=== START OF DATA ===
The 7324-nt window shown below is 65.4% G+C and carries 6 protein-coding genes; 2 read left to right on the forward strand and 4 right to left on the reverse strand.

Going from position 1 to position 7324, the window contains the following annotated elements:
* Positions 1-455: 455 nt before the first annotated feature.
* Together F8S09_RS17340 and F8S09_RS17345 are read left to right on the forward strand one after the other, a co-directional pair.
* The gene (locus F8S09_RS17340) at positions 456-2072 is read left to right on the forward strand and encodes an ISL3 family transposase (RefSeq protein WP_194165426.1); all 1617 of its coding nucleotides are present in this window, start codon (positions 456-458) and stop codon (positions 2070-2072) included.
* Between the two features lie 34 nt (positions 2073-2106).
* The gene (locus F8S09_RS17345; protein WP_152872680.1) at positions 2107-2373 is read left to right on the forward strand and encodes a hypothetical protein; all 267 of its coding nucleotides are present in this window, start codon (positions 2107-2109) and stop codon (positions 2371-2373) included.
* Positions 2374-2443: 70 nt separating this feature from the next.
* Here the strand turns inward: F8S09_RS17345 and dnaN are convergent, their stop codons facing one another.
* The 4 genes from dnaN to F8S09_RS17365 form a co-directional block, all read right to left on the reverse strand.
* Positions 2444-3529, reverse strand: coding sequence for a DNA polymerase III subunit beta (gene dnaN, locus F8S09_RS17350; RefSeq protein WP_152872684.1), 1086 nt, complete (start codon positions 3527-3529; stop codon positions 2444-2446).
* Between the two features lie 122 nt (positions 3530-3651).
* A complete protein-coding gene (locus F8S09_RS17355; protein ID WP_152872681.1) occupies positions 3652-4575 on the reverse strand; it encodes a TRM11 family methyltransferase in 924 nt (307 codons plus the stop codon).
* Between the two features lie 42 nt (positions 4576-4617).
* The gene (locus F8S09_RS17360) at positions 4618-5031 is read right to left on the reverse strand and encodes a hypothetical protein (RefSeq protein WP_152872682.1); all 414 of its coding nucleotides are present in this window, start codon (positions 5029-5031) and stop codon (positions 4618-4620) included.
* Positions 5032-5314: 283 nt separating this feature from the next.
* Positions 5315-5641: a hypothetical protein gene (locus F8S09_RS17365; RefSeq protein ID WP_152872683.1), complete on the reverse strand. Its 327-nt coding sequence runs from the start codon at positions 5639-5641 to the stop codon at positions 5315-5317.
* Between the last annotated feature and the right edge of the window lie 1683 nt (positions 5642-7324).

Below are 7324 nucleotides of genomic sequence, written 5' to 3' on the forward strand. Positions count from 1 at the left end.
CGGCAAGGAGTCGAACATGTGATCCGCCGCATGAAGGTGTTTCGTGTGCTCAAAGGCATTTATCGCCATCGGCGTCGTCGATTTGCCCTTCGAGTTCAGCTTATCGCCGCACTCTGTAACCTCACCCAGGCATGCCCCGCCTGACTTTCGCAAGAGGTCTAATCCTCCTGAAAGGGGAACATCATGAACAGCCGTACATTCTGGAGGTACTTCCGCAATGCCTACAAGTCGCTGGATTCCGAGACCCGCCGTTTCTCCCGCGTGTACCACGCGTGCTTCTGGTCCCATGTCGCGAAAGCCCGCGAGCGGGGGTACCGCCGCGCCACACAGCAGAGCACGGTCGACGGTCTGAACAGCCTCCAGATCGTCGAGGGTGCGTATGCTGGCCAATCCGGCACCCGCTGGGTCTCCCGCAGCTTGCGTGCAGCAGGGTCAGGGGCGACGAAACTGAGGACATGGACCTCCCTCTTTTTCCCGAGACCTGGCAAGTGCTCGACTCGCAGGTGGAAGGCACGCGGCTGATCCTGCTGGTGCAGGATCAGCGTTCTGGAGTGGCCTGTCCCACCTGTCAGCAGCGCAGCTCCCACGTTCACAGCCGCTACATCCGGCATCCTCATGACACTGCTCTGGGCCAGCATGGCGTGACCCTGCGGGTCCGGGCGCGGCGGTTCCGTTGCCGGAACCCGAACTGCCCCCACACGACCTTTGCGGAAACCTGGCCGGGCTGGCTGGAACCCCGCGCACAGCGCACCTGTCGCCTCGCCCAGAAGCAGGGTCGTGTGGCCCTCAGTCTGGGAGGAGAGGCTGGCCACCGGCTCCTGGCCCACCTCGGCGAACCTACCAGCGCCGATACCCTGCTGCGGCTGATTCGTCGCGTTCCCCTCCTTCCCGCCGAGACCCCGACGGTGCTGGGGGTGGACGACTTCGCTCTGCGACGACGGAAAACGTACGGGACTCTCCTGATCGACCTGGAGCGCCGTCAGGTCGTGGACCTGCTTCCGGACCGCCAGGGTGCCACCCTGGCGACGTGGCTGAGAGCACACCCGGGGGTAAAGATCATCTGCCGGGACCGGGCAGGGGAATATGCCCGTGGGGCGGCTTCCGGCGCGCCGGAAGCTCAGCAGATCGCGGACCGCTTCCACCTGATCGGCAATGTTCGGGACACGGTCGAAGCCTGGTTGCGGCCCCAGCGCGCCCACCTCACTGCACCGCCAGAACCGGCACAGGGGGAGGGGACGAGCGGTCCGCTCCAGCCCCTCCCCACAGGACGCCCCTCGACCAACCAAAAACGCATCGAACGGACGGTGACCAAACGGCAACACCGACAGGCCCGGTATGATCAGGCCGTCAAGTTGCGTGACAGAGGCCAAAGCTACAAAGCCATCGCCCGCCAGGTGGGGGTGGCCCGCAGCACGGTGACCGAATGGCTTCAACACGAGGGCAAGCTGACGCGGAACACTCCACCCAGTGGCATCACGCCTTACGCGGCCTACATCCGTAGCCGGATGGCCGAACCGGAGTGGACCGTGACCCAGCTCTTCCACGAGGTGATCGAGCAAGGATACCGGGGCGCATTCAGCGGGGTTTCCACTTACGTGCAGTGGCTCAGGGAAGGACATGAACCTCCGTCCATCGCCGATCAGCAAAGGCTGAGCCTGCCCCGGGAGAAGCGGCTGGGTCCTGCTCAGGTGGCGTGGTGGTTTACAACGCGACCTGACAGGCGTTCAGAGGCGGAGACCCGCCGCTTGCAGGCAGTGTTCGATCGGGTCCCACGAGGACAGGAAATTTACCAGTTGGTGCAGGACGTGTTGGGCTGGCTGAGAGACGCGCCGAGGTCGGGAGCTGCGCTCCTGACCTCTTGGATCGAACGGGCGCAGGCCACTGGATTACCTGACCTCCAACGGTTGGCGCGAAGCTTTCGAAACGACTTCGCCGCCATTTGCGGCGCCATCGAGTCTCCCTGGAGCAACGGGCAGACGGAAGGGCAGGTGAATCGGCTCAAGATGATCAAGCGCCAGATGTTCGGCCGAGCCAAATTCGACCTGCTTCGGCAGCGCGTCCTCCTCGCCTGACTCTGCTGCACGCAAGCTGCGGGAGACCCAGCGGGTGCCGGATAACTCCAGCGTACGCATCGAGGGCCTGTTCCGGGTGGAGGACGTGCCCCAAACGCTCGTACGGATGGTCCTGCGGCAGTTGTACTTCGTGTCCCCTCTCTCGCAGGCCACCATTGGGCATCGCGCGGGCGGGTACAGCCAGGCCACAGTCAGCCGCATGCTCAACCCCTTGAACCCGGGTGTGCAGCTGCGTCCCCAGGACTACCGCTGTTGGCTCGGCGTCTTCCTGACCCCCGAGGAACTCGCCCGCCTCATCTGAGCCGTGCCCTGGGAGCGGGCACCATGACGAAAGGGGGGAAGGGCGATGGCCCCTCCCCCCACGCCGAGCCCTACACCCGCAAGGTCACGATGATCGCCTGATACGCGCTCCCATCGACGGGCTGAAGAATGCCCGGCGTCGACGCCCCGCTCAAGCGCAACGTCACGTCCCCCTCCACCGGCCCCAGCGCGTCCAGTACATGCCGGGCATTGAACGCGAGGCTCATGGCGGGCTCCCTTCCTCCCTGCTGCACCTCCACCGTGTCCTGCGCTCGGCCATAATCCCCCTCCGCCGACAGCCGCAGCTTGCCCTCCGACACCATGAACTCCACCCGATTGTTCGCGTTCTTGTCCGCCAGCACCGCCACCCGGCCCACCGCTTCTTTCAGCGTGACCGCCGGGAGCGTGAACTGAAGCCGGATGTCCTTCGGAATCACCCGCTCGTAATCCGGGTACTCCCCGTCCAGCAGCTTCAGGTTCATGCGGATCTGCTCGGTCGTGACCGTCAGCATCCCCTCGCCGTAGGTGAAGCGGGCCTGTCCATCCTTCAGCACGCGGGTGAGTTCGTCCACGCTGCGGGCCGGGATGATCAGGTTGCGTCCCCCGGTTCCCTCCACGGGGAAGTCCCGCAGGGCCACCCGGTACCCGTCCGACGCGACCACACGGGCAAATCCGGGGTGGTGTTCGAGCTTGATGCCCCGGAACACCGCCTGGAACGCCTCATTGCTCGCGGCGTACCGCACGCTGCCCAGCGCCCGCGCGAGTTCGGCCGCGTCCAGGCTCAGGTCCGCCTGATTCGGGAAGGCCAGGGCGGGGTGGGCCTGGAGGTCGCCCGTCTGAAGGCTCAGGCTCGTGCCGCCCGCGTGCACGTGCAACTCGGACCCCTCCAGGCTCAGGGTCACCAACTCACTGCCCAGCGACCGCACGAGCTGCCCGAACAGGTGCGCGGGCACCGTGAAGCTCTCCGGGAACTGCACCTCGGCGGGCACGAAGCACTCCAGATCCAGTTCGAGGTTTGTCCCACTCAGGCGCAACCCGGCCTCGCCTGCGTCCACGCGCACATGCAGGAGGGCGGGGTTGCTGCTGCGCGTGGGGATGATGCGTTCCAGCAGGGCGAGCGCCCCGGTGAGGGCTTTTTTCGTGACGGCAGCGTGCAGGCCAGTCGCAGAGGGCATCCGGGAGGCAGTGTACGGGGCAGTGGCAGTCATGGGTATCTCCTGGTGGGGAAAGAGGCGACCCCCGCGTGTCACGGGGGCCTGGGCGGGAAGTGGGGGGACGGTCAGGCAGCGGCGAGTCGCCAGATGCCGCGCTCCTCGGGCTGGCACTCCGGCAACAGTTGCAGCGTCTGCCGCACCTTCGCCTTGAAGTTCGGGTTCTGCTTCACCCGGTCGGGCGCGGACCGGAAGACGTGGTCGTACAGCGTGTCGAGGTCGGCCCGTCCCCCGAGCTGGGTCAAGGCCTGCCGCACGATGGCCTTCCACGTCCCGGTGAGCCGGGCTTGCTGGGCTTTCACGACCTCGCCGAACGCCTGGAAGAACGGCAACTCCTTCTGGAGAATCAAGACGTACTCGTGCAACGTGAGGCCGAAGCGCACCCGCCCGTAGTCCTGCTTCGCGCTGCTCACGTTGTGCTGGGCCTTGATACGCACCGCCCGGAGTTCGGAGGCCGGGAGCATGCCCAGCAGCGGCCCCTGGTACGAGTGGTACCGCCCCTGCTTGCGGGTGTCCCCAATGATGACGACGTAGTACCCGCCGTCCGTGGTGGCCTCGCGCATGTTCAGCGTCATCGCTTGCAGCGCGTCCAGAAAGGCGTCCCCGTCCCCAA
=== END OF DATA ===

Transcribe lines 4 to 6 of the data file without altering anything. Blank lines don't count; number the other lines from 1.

* Together F8S09_RS17340 and F8S09_RS17345 are read left to right on the forward strand one after the other, a co-directional pair.
* The gene (locus F8S09_RS17340) at positions 456-2072 is read left to right on the forward strand and encodes an ISL3 family transposase (RefSeq protein WP_194165426.1); all 1617 of its coding nucleotides are present in this window, start codon (positions 456-458) and stop codon (positions 2070-2072) included.
* Between the two features lie 34 nt (positions 2073-2106).